Please don’t think this post will contain wisdom. That is highly unlikely. However, I have begun to appreciate more and more the difference between wisdom and intelligence.
I’ve always been smart, but could never claim to have much wisdom. I throw myself into things, forget the lessons I learn from them, and throw myself right back in again. Yay! It is more the Piggie approach to life (for the Mo Willems fans).
However, I do have a little more wisdom than I used to. Buddhism taught me to reflect a little more, which certainly helps, but essentially wisdom does only come with age, experience and the detachment from our past mistakes which finally allows us to learn from them. I was always taught to think about the effects my actions have on others, but only age and experience has given me a true insight into the real impact of your actions and the ability to really empathise, rather than just think ‘Oh, yeah, it would be bad if I did that ‘cos then they’d be upset’.
I appreciate my parents and grandparent more as I grow older and go through more of what they will have gone through in their own lives. I have learned to listen to them and to see them as people, as well as to see them as parents who have raised someone from a baby to adulthood, and worry fiercely every day about their children. I can see the true pain of love, the fear of loss, more than I thought I knew it when I fell in love and married Rob. The love for a child is intense, ferocious and protective, and the fear that goes along with that is pretty mighty stuff sometimes. So only now can I really say I appreciate them and all they have done for me and my brother.
Intelligence can be quick and light, but I see wisdom as something deep-rooted, with those roots tunnelling down through your entire life to gain a bit of nourishment in the form of insight and experience. It is necessarily slow and thought-through, something you mull over and grow into a piece of knowledge you can keep to draw on again in the future. It’s a perfect reason to look forward to growing older and to spend as much time as you can with those you respect and love while you do.
It’s here, and right on time. Fall. Schoolbooks packed into bags, lunches made and forgotten on tables, arms and legs saying their goodbyes to summer sun. When the air begins to lighten, and our breath begins to show, our thoughts turn to sweaters, family dinners and cool, dark nights.
Hello again. Ready for another wall of text, stream of conscious, comics-related blarg post? Because, well, if you’re not, then Google something or check out some porn or something. As you can probably tell from my wonderfully inventive blarg post title, this is chapter 2 in my Dead Ends memoir….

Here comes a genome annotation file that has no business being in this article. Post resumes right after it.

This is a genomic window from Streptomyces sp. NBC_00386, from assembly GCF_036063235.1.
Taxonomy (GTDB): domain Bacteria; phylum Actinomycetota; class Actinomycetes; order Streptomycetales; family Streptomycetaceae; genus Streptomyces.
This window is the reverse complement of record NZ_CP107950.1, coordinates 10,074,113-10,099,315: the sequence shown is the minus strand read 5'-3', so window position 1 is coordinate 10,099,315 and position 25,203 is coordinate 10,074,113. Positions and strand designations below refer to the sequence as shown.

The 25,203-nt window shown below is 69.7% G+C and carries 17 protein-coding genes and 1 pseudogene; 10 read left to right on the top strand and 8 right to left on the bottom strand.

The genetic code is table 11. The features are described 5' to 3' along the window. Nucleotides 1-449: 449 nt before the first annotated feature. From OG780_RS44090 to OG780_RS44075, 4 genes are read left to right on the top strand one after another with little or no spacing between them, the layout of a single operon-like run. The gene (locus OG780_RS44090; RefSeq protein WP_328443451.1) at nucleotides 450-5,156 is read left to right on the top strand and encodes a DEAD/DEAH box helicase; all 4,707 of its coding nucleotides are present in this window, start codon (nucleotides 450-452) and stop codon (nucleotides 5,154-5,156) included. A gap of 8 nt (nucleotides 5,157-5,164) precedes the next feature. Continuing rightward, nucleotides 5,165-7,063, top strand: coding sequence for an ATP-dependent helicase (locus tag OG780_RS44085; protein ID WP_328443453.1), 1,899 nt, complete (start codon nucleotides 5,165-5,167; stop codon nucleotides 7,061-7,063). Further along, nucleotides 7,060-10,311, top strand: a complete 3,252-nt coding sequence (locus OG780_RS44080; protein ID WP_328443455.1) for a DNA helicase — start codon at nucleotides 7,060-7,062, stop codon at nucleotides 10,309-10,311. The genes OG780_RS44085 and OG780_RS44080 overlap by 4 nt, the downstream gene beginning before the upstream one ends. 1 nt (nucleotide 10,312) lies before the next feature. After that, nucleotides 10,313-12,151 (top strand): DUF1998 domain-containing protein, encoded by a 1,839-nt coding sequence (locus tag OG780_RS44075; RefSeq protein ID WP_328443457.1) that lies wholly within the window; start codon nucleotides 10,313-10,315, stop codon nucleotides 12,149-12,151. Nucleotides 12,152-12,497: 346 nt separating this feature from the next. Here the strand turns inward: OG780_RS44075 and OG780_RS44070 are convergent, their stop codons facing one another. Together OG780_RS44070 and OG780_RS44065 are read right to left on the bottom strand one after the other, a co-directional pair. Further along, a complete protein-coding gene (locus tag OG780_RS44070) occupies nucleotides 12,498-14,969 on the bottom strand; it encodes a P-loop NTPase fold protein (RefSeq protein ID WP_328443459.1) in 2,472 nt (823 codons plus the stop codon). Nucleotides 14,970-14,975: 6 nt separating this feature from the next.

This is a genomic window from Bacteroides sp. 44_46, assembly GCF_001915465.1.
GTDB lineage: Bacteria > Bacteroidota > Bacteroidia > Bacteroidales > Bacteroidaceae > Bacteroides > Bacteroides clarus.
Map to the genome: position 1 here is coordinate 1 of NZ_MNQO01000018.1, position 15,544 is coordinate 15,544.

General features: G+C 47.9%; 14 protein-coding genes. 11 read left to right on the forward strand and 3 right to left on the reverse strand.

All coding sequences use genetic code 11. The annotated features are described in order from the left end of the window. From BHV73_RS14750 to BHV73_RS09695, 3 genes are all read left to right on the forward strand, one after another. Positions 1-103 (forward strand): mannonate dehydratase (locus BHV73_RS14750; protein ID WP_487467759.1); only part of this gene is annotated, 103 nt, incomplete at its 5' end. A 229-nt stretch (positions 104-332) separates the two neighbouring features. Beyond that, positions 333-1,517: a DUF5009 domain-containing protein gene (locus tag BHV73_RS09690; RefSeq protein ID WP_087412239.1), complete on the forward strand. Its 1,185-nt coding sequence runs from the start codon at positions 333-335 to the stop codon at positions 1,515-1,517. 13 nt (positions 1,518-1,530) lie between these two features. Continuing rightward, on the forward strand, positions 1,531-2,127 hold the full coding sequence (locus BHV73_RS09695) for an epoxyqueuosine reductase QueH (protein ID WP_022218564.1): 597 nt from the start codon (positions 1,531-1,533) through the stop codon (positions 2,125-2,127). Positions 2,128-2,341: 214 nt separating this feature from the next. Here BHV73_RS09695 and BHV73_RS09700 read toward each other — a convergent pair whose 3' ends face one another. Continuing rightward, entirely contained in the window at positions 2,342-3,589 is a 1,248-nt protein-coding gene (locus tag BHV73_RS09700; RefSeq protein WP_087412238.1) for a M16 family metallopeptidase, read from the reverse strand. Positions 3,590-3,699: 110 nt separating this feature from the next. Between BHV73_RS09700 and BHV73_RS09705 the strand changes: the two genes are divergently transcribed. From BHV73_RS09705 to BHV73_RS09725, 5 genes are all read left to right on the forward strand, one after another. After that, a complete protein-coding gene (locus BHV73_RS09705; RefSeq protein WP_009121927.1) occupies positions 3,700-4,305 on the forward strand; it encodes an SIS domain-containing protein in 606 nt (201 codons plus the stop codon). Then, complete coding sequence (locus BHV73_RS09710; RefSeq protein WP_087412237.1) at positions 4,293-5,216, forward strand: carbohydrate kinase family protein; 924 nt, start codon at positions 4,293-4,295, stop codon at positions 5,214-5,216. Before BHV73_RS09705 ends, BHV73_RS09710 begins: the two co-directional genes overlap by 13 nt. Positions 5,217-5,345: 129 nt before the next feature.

That reminds me, can’t wait for Gears Of War 3.
I had a little rabbit,
I liked to watch it hop.
But then it dissed my mother
So I shot it.
Lately I have found myself craving peace more than ever. I don’t mean as in a quiet, soundproofed room or an empty shopping mall. I mean no unwelcome or unasked for noise being aimed at my ears, or expecting a response from me. This state of craving quiet and calm is most commonly known as parenthood.
Other people’s noise actively makes me angry, now. If Rob is yelling at the football on the telly (as he is now), I have to remind myself that this is his house too, and he is in fact entitled to both speak and even breathe in my presence. It’s a ridiculous overreaction, but it has made me think about how to recognise this and turn off that route in my neural pathways that sends me to anger when other people dare to live so very loudly in front of me.
It’s most obvious cause is a lot of demands on me and a lot of tension. A lot of things outside my control - but this is life. I can’t battle against life -the most obvious solution, to me, is meditation.
I have successfully meditated in the traditional, deep, still style once since I popped a sprog out of my nethers and took him home with me (well, he was cute). Once. That is POOR. However, I have noticed I am starting to slip much more easily into working meditation.
Working meditation is perfect. I hang the clothes out on the airer, I do the washing up, I clean the floor, and I make sure I do these things in quiet and solitude. My mind clears and I am existing in the present, aware of what I am doing without thinking about what I am doing. It’s like giving your brain a bit of a sponge bath. Only less goopy. And intrusive. And fatal. Alright, not much like giving your brain a sponge bath.
This evening, while Alex was being given his evening bath by Rob, I found probing planets in Mass Effect 2 was sending me into a beautiful calm state. This is weird. Probing Planet Meditation. It will not sell well with the purists. But, to me, it was great. Like watching the washing machine go round and round when I was little.
If you haven’t meditated before, I’d recommend starting out with a little working meditation. No pressure, no silence to fill, no imposing emptiness. Just do the dishes, clean the floor, sort your sock drawer and do it without thinking outside of the task. Feel your breaths, listen to your heartbeat, and sort your socks. What a mantra.